Summary of the seminar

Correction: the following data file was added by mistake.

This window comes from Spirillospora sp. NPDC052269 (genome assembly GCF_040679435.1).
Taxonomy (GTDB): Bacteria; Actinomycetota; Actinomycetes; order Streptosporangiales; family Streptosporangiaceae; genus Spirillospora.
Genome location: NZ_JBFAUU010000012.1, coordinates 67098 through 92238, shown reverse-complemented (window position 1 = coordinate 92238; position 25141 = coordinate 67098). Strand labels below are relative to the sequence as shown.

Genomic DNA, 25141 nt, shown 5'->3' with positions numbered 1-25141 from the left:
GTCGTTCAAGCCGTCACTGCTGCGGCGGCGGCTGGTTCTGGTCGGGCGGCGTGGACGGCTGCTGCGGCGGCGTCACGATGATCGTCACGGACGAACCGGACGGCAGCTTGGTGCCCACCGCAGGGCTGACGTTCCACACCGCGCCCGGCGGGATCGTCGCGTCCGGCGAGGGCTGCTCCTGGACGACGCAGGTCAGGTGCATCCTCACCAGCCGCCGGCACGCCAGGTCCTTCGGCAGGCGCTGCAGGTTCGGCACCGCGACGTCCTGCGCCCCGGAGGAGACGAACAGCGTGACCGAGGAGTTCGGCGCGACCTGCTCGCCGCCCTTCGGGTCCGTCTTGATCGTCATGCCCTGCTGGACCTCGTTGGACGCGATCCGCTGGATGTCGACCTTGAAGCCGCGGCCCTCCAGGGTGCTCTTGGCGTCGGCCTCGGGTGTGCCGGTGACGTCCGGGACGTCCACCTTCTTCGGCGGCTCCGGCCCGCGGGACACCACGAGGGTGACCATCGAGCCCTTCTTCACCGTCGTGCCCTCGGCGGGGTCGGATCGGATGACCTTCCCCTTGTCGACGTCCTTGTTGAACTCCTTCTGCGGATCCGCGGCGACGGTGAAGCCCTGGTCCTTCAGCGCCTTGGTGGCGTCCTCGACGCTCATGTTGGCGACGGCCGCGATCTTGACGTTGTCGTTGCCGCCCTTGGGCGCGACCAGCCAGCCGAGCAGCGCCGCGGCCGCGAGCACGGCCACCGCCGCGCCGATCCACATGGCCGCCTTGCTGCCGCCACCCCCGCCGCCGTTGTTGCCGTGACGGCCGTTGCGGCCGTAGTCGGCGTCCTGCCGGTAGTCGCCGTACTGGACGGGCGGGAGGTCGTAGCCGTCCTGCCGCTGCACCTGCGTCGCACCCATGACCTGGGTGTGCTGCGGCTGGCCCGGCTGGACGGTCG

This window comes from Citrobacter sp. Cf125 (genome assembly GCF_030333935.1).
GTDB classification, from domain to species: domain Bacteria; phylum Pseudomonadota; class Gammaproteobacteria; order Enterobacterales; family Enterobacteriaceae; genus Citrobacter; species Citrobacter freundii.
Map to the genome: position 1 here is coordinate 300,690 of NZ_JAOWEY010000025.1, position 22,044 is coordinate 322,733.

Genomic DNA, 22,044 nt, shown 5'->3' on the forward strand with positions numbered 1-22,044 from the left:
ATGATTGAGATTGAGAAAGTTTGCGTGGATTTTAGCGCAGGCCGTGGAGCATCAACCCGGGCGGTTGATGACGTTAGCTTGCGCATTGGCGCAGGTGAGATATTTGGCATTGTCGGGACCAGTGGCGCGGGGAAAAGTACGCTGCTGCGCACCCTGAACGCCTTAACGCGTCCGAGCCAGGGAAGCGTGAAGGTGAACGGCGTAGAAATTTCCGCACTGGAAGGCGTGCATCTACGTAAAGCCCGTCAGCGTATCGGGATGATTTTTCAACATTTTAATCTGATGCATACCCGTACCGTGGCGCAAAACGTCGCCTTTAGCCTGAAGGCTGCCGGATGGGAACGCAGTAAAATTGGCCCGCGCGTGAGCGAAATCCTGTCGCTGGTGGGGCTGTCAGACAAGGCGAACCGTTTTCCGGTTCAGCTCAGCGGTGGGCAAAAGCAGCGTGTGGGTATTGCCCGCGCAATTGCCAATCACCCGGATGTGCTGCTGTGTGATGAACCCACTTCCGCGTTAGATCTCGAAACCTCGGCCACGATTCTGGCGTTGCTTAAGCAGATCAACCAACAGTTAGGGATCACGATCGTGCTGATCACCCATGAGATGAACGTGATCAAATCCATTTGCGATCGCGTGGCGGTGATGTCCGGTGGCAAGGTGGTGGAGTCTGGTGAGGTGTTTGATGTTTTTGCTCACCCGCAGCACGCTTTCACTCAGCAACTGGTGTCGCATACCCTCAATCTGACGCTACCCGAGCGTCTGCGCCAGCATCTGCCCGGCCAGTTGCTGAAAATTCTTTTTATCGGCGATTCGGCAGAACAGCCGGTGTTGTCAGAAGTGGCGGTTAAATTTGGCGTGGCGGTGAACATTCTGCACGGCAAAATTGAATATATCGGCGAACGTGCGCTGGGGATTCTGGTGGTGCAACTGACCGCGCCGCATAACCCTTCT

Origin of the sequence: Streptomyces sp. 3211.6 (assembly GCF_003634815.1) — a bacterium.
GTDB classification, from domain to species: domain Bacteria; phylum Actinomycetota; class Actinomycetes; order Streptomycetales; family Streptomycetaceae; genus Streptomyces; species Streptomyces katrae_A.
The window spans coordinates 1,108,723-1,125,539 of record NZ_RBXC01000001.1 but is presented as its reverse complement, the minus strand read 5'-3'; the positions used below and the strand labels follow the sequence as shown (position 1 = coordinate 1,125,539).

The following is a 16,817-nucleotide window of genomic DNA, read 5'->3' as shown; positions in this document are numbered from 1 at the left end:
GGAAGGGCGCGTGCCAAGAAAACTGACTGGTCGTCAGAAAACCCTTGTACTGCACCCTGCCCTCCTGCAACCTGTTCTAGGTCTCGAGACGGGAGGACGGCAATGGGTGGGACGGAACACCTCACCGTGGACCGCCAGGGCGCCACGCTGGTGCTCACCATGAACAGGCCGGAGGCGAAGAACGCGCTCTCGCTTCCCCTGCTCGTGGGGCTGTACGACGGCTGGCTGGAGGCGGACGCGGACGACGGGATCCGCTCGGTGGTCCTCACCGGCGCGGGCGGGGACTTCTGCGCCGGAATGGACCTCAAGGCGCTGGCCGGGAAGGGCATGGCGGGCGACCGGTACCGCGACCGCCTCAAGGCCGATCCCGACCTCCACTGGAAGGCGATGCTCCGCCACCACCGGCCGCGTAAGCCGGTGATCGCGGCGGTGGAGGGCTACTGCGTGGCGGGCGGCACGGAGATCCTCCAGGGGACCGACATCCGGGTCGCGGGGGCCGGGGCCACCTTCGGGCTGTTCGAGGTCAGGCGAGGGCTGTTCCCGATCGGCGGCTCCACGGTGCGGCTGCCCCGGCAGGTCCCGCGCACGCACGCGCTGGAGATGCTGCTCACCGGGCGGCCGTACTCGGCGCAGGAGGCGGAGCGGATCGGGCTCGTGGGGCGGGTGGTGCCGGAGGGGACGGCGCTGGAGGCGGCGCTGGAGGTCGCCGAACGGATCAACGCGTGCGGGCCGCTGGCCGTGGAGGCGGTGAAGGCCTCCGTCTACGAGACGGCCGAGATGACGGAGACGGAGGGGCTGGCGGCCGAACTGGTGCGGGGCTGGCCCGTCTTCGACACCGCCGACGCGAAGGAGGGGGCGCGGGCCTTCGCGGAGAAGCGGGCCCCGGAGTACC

In his presentation, Dr Surin Pitsuwan first briefly introduced the history of ASEAN. The regional organization came into being after the Bandung Afro-Asian conference of 1955, when the Southeast Asian countries felt that they needed something proportionate to the region. As a result ASEAN was established in 1967. Dr Pitsuwan emphasized ASEAN’s convening power: when it calls a meeting, everybody wants to attend, including the EU, Japan, Korea and China. Historical and political fissures divide many East Asian countries, but ASEAN is threatening to none and welcoming all. Throughout the 1980s and 1990s Southeast Asia was growing as a region constantly 8-9 % per year. At the end of the 1980s the idea of APEC was born. Australia sought to be connected with East Asia. Also Europe wanted to be part of this architecture, leading to the establishment of the Asia-Europe Meeting in 1996. In 2005, another architecture came into being, namely the East Asia Summit. It was intended to be a strategic, political and security forum at the highest level. Russia and the US were also admitted in 2010. Dr Pitsuwan stated that the EU is an inspiration, but not a model for ASEAN, as ASEAN has a totally different background. The ten member countries are extremely diverse. Despite the challenges in the countries, they have performed well economically, especially in the 1980s and early 1990s. The countries were growing even too fast, which caused the financial crisis of 1997. By carrying out some reforms after the crisis and by engaging with the IMF, the countries were performing better in 2003 than before the crisis. By that time, India and China started to grow and open up towards the open market system. The Southeast Asian countries realised the need for action. The solution was the ASEAN community. This economic community is based on four pillars: a single market, competitiveness, being equitable between and within the countries, and being able to integrate with the global market.